Monday, September 24, 2012
Simon Johnson, on Slate, tells us:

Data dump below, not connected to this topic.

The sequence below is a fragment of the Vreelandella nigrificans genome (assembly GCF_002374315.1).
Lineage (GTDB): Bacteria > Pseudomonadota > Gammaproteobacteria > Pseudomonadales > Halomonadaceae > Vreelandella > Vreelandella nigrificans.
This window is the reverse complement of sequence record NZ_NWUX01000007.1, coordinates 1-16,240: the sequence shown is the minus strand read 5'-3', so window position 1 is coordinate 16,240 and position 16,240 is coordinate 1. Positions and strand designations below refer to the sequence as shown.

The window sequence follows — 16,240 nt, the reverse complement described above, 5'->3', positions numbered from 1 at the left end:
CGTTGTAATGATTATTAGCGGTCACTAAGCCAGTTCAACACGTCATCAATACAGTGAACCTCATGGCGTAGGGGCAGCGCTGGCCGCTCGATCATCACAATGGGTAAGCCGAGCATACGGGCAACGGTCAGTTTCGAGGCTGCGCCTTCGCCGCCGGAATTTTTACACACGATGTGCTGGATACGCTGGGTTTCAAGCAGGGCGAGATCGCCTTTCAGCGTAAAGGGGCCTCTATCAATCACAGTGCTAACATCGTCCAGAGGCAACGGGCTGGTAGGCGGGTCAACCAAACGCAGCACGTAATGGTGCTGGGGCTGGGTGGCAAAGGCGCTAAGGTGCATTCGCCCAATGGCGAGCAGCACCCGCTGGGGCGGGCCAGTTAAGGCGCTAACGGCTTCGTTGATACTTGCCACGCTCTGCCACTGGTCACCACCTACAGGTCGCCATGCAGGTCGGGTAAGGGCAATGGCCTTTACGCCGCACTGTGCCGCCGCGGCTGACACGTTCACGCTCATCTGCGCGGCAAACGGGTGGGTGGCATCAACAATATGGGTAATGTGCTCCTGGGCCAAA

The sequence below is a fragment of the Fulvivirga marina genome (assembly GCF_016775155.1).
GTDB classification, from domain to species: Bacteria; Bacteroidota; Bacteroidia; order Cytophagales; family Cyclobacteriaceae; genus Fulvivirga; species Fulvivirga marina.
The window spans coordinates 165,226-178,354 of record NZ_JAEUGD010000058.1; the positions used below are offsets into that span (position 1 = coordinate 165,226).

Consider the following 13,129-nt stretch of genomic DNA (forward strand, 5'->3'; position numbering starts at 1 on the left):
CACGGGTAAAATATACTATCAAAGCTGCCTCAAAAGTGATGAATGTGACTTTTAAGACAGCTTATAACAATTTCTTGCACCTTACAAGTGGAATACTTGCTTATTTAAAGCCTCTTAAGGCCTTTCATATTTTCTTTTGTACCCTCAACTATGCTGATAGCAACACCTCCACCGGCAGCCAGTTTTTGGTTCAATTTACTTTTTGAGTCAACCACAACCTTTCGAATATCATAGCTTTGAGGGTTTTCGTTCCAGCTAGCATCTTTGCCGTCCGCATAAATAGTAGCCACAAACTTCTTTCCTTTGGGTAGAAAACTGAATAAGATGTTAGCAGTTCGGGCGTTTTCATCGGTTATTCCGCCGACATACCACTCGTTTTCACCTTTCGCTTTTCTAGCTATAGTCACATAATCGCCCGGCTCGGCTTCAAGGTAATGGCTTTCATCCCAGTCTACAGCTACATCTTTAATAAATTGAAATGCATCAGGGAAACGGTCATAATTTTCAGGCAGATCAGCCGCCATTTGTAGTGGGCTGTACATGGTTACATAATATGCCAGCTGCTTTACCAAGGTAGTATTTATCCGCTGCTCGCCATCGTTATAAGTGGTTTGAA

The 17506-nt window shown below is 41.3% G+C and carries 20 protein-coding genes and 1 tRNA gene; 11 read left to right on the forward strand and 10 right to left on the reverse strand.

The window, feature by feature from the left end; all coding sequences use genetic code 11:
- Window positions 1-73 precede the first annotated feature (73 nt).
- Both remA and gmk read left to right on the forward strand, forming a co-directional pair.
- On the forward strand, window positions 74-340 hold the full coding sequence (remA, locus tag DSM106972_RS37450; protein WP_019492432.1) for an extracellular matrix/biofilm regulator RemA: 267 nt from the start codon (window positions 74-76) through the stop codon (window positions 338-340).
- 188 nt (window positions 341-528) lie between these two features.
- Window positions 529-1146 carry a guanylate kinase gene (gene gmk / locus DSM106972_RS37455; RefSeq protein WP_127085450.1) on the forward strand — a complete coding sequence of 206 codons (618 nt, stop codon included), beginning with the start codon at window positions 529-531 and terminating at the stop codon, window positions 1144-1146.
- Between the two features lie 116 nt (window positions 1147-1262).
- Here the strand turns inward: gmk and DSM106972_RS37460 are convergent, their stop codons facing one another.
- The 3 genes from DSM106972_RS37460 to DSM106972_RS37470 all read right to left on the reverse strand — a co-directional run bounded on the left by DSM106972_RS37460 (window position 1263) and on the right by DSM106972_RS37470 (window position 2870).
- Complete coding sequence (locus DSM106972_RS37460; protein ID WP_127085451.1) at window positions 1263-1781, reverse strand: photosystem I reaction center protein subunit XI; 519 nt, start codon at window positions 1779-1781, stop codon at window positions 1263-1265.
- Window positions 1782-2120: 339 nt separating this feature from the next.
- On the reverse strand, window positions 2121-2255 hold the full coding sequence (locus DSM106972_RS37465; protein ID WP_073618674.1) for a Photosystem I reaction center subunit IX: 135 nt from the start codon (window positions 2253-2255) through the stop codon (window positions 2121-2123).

"No one has succeeded in the modern American political game like the biggest banks on Wall Street, which lobbied for deregulation during the three decades prior to the crisis of 2008, and then pushed back effectively against almost all dimensions of financial reform. Their success has paid off handsomely. The top executives at 14 leading financial firms received cash compensation (as salary, bonus, and/or stock options exercised) totaling roughly $2.5 billion in from 2000 to 2008, with five individuals alone receiving $2 billion. But these masters of the universe did not earn that money without massive government assistance. By being perceived as “too big to fail,” their banks benefit from a government backstop or downside guarantee. They can take on more risk—running a more highly leveraged business with less shareholder capital. They get bigger returns when things go well and receive state support when fortune turns against them: heads they win, tails we lose. And the losses are colossal. According to a recent report on the aftermath of the 2008 crisis, prepared by Better Markets, an advocacy group that pushes for stronger financial reforms, the cost to the U.S. economy of the financial crisis—caused by financial institutions’ reckless risk-taking—amounts to at least $12.8 trillion. A big part of this cost has come in the form of jobs lost and lives derailed for the bottom 47 percent of the American income distribution."